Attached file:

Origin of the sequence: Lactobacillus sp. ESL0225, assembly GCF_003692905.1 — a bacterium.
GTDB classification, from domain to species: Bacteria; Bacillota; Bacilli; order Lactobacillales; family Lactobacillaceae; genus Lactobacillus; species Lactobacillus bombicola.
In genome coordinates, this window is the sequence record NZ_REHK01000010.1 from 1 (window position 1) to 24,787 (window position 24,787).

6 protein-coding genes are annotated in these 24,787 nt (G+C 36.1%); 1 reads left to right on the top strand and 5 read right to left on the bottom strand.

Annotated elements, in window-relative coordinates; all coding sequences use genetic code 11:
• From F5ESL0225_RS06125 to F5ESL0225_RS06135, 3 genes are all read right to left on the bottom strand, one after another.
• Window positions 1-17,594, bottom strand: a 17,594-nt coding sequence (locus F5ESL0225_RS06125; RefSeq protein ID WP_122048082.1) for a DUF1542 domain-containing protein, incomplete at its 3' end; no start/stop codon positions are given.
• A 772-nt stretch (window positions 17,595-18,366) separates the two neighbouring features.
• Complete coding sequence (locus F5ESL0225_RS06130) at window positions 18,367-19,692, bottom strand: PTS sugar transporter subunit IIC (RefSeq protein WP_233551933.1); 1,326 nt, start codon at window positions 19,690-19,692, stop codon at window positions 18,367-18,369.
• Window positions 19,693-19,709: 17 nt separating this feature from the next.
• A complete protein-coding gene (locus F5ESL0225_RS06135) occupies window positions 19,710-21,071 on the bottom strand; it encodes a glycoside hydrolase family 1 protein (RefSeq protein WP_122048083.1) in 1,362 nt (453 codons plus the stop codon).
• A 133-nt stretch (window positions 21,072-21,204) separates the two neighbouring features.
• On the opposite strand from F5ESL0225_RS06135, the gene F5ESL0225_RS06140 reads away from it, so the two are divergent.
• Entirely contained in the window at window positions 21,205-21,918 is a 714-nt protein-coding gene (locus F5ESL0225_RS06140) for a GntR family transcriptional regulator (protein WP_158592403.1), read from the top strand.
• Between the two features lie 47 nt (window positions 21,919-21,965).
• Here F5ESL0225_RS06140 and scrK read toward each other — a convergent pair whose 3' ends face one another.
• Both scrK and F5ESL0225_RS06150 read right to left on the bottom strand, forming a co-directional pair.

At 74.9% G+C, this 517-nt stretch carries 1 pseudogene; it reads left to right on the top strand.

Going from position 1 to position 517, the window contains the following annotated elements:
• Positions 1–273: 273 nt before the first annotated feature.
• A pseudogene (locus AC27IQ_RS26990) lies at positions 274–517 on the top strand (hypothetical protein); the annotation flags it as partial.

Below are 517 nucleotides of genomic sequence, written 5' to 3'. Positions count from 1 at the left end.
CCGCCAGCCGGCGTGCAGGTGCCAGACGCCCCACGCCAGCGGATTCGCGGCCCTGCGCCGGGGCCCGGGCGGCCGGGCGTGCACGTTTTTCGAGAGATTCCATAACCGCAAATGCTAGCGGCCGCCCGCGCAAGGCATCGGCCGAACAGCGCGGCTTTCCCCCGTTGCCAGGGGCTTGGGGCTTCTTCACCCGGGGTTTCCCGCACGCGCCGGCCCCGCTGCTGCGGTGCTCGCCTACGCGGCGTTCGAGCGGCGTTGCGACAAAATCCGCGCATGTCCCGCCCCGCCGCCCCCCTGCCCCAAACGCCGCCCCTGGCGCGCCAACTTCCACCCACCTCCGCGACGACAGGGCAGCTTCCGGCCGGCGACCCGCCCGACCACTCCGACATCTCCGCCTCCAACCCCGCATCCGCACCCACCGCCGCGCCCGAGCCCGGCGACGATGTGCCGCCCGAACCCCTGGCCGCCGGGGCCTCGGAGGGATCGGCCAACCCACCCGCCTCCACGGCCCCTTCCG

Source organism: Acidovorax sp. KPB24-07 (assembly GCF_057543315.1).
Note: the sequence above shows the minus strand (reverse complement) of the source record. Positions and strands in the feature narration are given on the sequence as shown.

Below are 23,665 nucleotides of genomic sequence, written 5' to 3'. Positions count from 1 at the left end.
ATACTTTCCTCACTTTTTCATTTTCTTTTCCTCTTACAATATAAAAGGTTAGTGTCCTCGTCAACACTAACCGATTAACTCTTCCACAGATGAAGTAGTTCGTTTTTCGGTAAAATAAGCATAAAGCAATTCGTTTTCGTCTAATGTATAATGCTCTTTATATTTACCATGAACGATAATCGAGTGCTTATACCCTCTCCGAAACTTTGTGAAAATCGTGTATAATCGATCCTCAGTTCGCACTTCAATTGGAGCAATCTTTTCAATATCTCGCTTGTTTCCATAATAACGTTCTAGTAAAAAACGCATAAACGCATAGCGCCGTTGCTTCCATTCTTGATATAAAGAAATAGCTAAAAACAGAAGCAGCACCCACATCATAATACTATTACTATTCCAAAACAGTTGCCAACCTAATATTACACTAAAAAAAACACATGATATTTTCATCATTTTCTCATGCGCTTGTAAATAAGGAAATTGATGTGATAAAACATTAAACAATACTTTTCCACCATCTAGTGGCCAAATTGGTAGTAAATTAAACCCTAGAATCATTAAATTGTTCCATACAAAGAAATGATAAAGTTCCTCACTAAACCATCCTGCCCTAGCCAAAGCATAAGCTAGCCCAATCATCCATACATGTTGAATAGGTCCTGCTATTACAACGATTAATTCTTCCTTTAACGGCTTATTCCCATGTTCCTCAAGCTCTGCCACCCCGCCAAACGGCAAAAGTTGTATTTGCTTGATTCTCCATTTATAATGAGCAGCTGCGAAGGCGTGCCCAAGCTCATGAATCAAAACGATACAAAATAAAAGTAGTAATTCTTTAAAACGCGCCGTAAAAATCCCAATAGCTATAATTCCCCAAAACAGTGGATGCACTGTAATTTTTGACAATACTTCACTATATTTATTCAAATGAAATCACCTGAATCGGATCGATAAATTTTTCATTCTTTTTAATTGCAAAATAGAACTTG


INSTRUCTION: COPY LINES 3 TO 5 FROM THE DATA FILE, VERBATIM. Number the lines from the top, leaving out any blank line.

In genome coordinates, this window is the sequence record NZ_REHK01000010.1 from 1 (window position 1) to 24,787 (window position 24,787).

6 protein-coding genes are annotated in these 24,787 nt (G+C 36.1%); 1 reads left to right on the top strand and 5 read right to left on the bottom strand.

Annotated elements, in window-relative coordinates; all coding sequences use genetic code 11: